How To Allocate Assets: Personal Portfolio Management Part 1

Updated: September 15, 2023

Last week was quite busy for me as I took time off from blogging and focused my energy on rebalancing my personal asset portfolio.

And this week, I’d like to share with you how that is basically done.

This three-part post will give you a simple beginner’s guide to creating your portfolio, diversifying your assets, and rebalancing them to ensure that they will always meet your investment goals.

To start things off, I’d like to give you an overview of the topic of asset allocation.

As always, before you invest, there are two things you need to be able to accomplish first before anything else, they are:

  1. You have been living below your means for quite some time now – which follows that you don’t have huge and outstanding consumer or credit card debts.
  2. You already have an emergency fund. This should be at least 6 months’ worth of your expenses saved as cash.

Asset Allocation 101

A few months ago, I gave a simple formula for creating your starting portfolio, which is solely based on your age.

To review, your portfolio should contain low-risk, moderate-risk, and high-risk investments – whose percentage allocation should follow the formula:

  • Low Risk = AGE / 2
  • Moderate Risk = 50%
  • High Risk = (100 – AGE) / 2

This means if you’re 40 years old, then 20% of your portfolio should be in low-risk investments, half or 50% should be in moderate-risk investments, and 30% in high-risk investments.

Simple enough, right?

Now that you’ve determined your portfolio’s risk percentages, it’s time to decide where to invest exactly. Below are some of your choices:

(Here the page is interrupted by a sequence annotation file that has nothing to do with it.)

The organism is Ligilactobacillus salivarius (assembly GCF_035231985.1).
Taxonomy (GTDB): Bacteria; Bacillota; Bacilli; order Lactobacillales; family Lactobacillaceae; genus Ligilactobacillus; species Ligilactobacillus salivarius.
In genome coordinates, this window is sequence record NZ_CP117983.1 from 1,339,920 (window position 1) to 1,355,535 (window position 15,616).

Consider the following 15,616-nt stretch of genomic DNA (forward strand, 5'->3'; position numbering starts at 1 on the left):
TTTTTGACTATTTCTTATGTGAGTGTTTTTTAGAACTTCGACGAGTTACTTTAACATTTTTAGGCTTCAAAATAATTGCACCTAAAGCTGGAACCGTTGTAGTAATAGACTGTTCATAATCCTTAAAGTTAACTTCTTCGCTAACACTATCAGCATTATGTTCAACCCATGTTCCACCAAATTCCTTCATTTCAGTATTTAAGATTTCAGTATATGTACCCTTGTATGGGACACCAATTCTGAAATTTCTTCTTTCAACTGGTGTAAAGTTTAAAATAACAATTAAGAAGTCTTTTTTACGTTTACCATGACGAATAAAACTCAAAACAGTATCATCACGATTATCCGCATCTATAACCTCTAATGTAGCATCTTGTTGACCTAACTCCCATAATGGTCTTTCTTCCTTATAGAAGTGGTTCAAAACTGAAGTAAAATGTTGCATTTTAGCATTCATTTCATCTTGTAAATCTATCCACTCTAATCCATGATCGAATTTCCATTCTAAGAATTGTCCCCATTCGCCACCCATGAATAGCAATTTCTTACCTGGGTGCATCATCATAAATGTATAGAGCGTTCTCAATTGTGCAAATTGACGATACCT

Low-Risk Investments

  • Cash Deposits (time deposits, special deposit accounts, etc.)
  • Bonds (savings bonds, government bonds, treasury bills, etc.)
  • UITF and Mutual Funds (money-market funds, short-term funds, etc.)
  • Insurance (term life, VUL, long-term healthcare, etc.)
  • Small-scale business ventures (home-based businesses, small-cap franchises, single-prop businesses, etc.)

Medium-Risk Investments

  • UITF and Mutual Funds (balanced funds, index funds, etc.)
  • Network or Multi-level Marketing business
  • Medium-size business enterprises (medium-cap franchises, single-prop or partnership businesses)
  • Real Estate (private equity funds, real estate investment trust funds, etc.)

High-Risk Investments

  • UITF and Mutual Funds (equity funds, foreign currency funds, etc.)
  • Large-cap businesses (master franchising, corporations, etc.)
  • Stock Market and Currencies or Forex (trading, speculative investing, etc.)
  • Real Estate (property flipping, acquisition of rental assets, etc.)

Be sure to choose investments and assets that are in line with your interests and, more importantly, those that suit your investment horizon and objectives.

When NOT to follow the formula:

Personal finance is personal
The above age formula is just a suggestion. And please keep in mind that personal finance is always a personal endeavor – nobody can decide how exactly you should handle your money better than you.

The psychology of risk
Fear and greed – are two emotions that you need to control to be able to succeed in investing. If you’re still learning how to master them, then it’s better to have less high-risk investments first.